This is the safety technique we will be using for this LARP. It has a lot of similarities with the system known as Red, Yellow, Green.

Escalation

The word you use to ask your co-player/s to escalate a scene is “Bloody”.

It can be used by itself or in a sentence: i.e. “No, I won’t go with you. Bloody hell!” would be an invitation to the other player to continue dragging you off or to man handle you more.

It is always a good idea to try and show what kind of escalation you mean when you extend the invitation. For example, if you and another player are having a fight and this has involved only shouting, but you want to escalate the scene and become more physical you could gently push the other player and use the escalation word. Await the reply before continuing.

The other player can now inform you that they accept your offer, or invitation to escalate by replying with the escalation word “Bloody”: i.e. “Don’t you bloody start!”.

De-escalation

The word you use to ask your co-player/s to de-escalate a scene is “Easy”.

If you get an invitation to escalate a scene and you do not want to, but you are comfortable continuing the scene at the level it is currently at: use the de-escalation word “Easy” to say no thank you. For example: “Ok, take it easy!”. This turns down the invitation to escalate, but does not end the scene.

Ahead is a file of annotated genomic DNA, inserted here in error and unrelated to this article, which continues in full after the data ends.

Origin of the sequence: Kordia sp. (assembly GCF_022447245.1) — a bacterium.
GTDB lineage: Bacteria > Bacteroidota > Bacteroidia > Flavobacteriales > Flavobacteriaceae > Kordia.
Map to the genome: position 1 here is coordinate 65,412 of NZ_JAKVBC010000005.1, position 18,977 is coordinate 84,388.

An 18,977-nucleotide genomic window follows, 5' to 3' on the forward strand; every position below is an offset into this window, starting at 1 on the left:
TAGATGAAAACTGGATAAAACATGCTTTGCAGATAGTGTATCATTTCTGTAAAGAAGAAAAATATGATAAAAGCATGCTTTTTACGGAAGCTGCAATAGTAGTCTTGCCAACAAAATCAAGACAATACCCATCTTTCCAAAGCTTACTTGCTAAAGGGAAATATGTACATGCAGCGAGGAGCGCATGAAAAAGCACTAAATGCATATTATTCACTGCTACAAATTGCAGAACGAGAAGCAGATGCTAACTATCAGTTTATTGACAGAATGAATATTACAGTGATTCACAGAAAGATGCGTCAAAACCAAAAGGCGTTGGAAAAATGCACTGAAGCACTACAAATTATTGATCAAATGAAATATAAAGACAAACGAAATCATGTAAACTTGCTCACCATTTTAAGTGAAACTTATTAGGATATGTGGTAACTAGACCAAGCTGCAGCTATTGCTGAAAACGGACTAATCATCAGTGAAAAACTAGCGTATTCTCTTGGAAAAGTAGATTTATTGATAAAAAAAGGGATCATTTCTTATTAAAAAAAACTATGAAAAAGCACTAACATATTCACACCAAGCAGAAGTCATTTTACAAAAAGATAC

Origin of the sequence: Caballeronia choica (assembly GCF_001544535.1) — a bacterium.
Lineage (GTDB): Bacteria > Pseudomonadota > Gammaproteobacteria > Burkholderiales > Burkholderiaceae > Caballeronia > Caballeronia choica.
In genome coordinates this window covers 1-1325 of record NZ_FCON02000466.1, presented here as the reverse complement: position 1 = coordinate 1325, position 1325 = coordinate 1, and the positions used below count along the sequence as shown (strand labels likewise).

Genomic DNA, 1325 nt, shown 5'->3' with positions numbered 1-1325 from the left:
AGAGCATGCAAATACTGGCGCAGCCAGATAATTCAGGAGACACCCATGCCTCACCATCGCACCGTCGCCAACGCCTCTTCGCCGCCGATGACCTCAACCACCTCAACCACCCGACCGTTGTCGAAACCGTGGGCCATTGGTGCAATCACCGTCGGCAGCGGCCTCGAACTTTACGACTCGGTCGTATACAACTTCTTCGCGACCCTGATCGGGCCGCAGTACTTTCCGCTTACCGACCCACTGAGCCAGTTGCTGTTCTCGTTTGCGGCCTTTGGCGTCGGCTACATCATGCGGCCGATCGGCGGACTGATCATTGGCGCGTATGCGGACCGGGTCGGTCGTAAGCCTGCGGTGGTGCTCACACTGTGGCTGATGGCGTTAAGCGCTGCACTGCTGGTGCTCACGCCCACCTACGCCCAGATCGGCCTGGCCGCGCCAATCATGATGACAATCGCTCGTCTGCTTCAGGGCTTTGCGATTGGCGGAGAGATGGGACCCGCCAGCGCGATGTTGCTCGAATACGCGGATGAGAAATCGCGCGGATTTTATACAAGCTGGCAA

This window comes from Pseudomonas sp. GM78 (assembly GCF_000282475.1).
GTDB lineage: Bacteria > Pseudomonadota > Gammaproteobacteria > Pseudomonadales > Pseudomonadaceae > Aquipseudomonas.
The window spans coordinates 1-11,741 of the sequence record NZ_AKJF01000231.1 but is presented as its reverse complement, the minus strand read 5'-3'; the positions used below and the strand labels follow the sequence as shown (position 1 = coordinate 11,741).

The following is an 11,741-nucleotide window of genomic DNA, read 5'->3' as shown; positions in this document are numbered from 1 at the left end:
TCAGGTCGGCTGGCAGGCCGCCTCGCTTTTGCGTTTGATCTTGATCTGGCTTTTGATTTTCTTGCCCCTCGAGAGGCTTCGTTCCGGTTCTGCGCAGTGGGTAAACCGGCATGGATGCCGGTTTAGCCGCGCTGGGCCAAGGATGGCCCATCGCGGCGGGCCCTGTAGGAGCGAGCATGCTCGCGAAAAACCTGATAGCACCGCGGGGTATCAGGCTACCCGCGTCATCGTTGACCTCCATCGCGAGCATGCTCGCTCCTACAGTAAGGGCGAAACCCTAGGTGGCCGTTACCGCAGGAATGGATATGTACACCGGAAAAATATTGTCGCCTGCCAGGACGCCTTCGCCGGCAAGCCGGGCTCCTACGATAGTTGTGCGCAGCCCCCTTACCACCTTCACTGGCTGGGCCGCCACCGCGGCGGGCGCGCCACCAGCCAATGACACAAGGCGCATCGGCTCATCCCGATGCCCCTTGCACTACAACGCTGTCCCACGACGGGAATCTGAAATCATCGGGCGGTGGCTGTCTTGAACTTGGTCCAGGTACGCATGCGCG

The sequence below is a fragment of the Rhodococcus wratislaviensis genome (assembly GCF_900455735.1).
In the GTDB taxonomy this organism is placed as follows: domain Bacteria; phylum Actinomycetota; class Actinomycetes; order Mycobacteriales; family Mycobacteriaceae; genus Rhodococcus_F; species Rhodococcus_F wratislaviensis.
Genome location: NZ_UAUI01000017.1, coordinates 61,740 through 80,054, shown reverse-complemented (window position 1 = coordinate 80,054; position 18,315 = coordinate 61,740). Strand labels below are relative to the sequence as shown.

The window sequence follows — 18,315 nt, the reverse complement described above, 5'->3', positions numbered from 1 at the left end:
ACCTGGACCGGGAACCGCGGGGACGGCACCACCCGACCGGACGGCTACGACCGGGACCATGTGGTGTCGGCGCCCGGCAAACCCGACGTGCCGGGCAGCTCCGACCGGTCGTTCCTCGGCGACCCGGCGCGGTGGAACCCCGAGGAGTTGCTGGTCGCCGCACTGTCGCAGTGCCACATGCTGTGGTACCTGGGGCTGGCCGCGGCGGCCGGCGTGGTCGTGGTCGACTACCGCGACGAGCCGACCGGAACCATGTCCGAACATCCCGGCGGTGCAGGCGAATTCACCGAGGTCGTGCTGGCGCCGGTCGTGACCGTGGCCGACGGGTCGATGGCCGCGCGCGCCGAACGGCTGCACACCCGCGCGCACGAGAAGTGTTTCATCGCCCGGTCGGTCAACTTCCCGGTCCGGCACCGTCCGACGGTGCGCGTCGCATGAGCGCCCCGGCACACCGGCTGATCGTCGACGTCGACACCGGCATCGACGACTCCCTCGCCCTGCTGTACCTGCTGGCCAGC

The de-escalation word is not only used as a reply to an escalation request: if a player wants a scene to calm down, but not to end, they can inform the other player/s of this by using the word “Easy” at any time.

Tap Out

Sometimes we just don’t want a certain type of play, or a scene suddenly gets too much for us and we want out fast. This doesn’t always mean that we want or need to go OFF however.

This is when we use “Tap Out”: you physically tap the player twice somewhere on the body, like on the shoulder. You can also say “Tap, tap” to the player. This means stop what you are doing or about to do and let me leave this scene now.

It can be said/done discreetly or loudly, soft or hard: until the other player notices and backs off.

If a player uses “Tap, tap” with you: first of all stop what you are doing.

Now comes common sense, have you just done an intense scene together or do you know that the player has just come from an intense scene? Do they look distressed? Overtired? Hungry? Even though the player used “Tap, tap” not “OFF”: if you are in any way unsure or concerned about their well-being, take a minute to go OFF. Ask them if they are ok and if they need anything from you. We would much rather that you break immersion for two seconds to check if a person is OK than to ignore potential signs out of fear of breaking immersion for other player/s.